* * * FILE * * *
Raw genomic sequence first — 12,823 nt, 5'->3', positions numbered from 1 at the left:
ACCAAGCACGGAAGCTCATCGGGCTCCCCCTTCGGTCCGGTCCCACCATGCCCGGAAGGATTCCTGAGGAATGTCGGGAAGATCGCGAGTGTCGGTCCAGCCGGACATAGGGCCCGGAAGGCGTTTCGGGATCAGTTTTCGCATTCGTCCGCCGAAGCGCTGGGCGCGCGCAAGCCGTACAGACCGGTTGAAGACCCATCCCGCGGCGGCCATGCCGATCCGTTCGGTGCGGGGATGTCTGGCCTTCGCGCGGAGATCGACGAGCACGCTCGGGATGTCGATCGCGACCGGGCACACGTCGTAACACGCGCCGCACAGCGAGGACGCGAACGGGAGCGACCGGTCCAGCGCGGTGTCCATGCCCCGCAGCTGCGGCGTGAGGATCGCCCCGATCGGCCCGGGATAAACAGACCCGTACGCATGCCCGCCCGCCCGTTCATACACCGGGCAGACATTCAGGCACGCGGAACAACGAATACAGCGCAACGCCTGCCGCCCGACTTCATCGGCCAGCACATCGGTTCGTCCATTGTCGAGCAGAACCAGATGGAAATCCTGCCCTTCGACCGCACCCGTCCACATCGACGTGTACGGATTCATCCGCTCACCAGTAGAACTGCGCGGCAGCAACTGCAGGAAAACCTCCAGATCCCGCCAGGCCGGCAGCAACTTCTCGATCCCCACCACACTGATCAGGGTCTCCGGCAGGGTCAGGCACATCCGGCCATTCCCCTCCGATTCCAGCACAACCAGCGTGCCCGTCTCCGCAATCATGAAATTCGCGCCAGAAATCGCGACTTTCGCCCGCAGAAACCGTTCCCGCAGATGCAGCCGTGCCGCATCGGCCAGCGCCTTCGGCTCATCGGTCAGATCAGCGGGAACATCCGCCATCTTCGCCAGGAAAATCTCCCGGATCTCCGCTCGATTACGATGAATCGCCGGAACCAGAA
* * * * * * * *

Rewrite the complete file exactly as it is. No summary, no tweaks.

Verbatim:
Raw genomic sequence first — 12,823 nt, 5'->3', positions numbered from 1 at the left:
ACCAAGCACGGAAGCTCATCGGGCTCCCCCTTCGGTCCGGTCCCACCATGCCCGGAAGGATTCCTGAGGAATGTCGGGAAGATCGCGAGTGTCGGTCCAGCCGGACATAGGGCCCGGAAGGCGTTTCGGGATCAGTTTTCGCATTCGTCCGCCGAAGCGCTGGGCGCGCGCAAGCCGTACAGACCGGTTGAAGACCCATCCCGCGGCGGCCATGCCGATCCGTTCGGTGCGGGGATGTCTGGCCTTCGCGCGGAGATCGACGAGCACGCTCGGGATGTCGATCGCGACCGGGCACACGTCGTAACACGCGCCGCACAGCGAGGACGCGAACGGGAGCGACCGGTCCAGCGCGGTGTCCATGCCCCGCAGCTGCGGCGTGAGGATCGCCCCGATCGGCCCGGGATAAACAGACCCGTACGCATGCCCGCCCGCCCGTTCATACACCGGGCAGACATTCAGGCACGCGGAACAACGAATACAGCGCAACGCCTGCCGCCCGACTTCATCGGCCAGCACATCGGTTCGTCCATTGTCGAGCAGAACCAGATGGAAATCCTGCCCTTCGACCGCACCCGTCCACATCGACGTGTACGGATTCATCCGCTCACCAGTAGAACTGCGCGGCAGCAACTGCAGGAAAACCTCCAGATCCCGCCAGGCCGGCAGCAACTTCTCGATCCCCACCACACTGATCAGGGTCTCCGGCAGGGTCAGGCACATCCGGCCATTCCCCTCCGATTCCAGCACAACCAGCGTGCCCGTCTCCGCAATCATGAAATTCGCGCCAGAAATCGCGACTTTCGCCCGCAGAAACCGTTCCCGCAGATGCAGCCGTGCCGCATCGGCCAGCGCCTTCGGCTCATCGGTCAGATCAGCGGGAACATCCGCCATCTTCGCCAGGAAAATCTCCCGGATCTCCGCTCGATTACGATGAATCGCCGGAACCAGAA